Wake up at the same time you normally would. Follow the same morning routine you normally would. Do everything that you “normally would” except for getting into that car to drive off to work. You want to keep the same structure and schedule that your normal work office would have. Even though you now might be working from your cozy bed (which we don’t recommend if it’s too cozy!), you still have colleagues that rely on you and clients that need their deadlines met. Nothing else has changed, except for the fact that you are now conducting your work from a different location. Don’t fall into bad habits of watching Netflix while you work or spending time on social media. If your work doesn’t require you to have a phone beside you, keep it in another room – it’s a needless distraction that is often too tempting if it’s right beside us.

Communicate Regularly and Clearly

Working from home requires a higher level of communication that you might not be used to. In an office environment, we have the option to walk over to a colleague or to our boss to clarify something or to seek assistance. From home, we simply don’t. You might find your email inbox being bombarded, or you might be contributing to the bombardment of other people’s inboxes. This can be overwhelming in a time where all of us are adjusting and learning to work and communicate with one another in a virtual environment. Keep emails short and concise, but with enough detail so that you aren’t receiving unnecessary emails to clarify further. If it is possible, use Slack, WhatsApp, or other messaging tools to communicate with your coworkers and clients. If you often have meetings, download Zoom or Skype for Business and instruct others to do the same.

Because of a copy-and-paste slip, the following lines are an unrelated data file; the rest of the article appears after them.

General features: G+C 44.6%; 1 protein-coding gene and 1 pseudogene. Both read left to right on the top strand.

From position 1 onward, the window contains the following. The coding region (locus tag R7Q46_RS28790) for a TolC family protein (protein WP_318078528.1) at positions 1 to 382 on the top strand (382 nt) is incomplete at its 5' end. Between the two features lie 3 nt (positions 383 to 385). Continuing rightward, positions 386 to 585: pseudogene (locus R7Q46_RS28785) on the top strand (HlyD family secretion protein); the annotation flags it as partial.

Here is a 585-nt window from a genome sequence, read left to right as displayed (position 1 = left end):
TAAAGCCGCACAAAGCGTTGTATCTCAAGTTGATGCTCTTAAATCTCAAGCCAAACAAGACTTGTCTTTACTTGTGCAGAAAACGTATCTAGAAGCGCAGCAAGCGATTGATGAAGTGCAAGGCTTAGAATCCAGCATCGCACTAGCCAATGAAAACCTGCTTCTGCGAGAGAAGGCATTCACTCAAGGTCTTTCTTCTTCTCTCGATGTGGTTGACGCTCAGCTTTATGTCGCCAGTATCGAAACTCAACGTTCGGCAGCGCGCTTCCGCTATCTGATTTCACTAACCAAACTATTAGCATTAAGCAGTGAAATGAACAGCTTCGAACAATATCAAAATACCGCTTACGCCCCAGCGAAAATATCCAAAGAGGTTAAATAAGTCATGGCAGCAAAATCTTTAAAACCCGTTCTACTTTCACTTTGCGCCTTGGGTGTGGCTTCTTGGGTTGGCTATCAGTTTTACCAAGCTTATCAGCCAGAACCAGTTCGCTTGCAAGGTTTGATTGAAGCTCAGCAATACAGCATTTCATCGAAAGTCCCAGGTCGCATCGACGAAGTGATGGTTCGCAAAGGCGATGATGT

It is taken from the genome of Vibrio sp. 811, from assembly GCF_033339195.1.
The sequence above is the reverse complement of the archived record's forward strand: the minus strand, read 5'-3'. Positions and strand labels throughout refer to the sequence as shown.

Use Digital Tools and Applications that Serve Your Work Needs

There are an infinite number of work-related digital tools and applications available today. Don’t get overwhelmed by all of the options out there. Keep it simple, do a bit of research, and use only a select number that actually benefit you, your team, and the work that you all do collectively. Click here for some of our favourite apps that we as Virtual Assistants rely on for our work. For everything else, we’ve come up with a list for you below.

Messaging Tools
  • Slack
  • WhatsApp
  • Microsoft Teams
  • Google Hangouts Chat
  • Facebook Workplace
Video Conferencing Tools
  • Zoom
  • Skype for Business
  • WhatsApp
  • Google Hangouts
  • Facebook Messenger
Cloud Storage Tools
  • Google Drive
  • Dropbox
  • OneDrive
  • Amazon Drive
Miscellaneous Tools
  • ProofHub (Project Management)
  • Time Doctor (Time Tracking)
  • Microsoft OfficeLens (Scanning Files)
  • iDoneThis (Task Management)
  • Chimp or Champ (Feedback Tool)

As the unpredictable COVID-19 situation continues to unfold, we must continue to be vigilant and act responsibly to keep our communities and ourselves safe and healthy. It might feel like the entire world is turned upside down at the moment. As the impacts are increasingly felt closer to home and we are suddenly learning how to adjust our daily lives and routines, it is critical that we are all proactive and remain patient in our global effort to contain the COVID-19 virus.